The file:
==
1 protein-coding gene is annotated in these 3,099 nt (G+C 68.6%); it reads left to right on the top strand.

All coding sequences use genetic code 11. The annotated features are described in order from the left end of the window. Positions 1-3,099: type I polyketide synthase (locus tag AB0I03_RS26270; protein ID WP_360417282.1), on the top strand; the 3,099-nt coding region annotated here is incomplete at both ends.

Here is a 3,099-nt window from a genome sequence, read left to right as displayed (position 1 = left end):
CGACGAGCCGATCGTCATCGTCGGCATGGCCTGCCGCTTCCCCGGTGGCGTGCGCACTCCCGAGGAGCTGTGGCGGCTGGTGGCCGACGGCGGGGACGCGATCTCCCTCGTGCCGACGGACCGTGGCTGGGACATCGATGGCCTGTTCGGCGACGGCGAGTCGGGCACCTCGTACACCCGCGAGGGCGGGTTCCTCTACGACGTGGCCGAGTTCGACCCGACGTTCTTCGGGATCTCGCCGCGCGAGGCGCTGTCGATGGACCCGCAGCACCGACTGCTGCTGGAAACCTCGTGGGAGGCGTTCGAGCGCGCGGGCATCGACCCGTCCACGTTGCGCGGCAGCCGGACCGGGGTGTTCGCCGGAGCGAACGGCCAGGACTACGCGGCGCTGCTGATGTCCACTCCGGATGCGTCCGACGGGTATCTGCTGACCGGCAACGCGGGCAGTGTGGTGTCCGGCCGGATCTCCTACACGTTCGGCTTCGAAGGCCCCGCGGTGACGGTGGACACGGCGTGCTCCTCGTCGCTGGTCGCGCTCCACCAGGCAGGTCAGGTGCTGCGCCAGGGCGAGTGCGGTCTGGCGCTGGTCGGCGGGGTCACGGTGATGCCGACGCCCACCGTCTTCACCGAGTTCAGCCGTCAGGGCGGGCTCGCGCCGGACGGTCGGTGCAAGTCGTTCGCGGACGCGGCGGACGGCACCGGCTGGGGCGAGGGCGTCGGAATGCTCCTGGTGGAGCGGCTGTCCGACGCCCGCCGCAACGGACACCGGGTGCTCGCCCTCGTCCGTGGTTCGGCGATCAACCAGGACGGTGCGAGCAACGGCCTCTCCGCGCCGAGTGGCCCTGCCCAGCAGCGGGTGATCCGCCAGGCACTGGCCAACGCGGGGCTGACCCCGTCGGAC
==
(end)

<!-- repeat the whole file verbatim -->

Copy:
1 protein-coding gene is annotated in these 3,099 nt (G+C 68.6%); it reads left to right on the top strand.

All coding sequences use genetic code 11. The annotated features are described in order from the left end of the window. Positions 1-3,099: type I polyketide synthase (locus tag AB0I03_RS26270; protein ID WP_360417282.1), on the top strand; the 3,099-nt coding region annotated here is incomplete at both ends.

Here is a 3,099-nt window from a genome sequence, read left to right as displayed (position 1 = left end):
CGACGAGCCGATCGTCATCGTCGGCATGGCCTGCCGCTTCCCCGGTGGCGTGCGCACTCCCGAGGAGCTGTGGCGGCTGGTGGCCGACGGCGGGGACGCGATCTCCCTCGTGCCGACGGACCGTGGCTGGGACATCGATGGCCTGTTCGGCGACGGCGAGTCGGGCACCTCGTACACCCGCGAGGGCGGGTTCCTCTACGACGTGGCCGAGTTCGACCCGACGTTCTTCGGGATCTCGCCGCGCGAGGCGCTGTCGATGGACCCGCAGCACCGACTGCTGCTGGAAACCTCGTGGGAGGCGTTCGAGCGCGCGGGCATCGACCCGTCCACGTTGCGCGGCAGCCGGACCGGGGTGTTCGCCGGAGCGAACGGCCAGGACTACGCGGCGCTGCTGATGTCCACTCCGGATGCGTCCGACGGGTATCTGCTGACCGGCAACGCGGGCAGTGTGGTGTCCGGCCGGATCTCCTACACGTTCGGCTTCGAAGGCCCCGCGGTGACGGTGGACACGGCGTGCTCCTCGTCGCTGGTCGCGCTCCACCAGGCAGGTCAGGTGCTGCGCCAGGGCGAGTGCGGTCTGGCGCTGGTCGGCGGGGTCACGGTGATGCCGACGCCCACCGTCTTCACCGAGTTCAGCCGTCAGGGCGGGCTCGCGCCGGACGGTCGGTGCAAGTCGTTCGCGGACGCGGCGGACGGCACCGGCTGGGGCGAGGGCGTCGGAATGCTCCTGGTGGAGCGGCTGTCCGACGCCCGCCGCAACGGACACCGGGTGCTCGCCCTCGTCCGTGGTTCGGCGATCAACCAGGACGGTGCGAGCAACGGCCTCTCCGCGCCGAGTGGCCCTGCCCAGCAGCGGGTGATCCGCCAGGCACTGGCCAACGCGGGGCTGACCCCGTCGGAC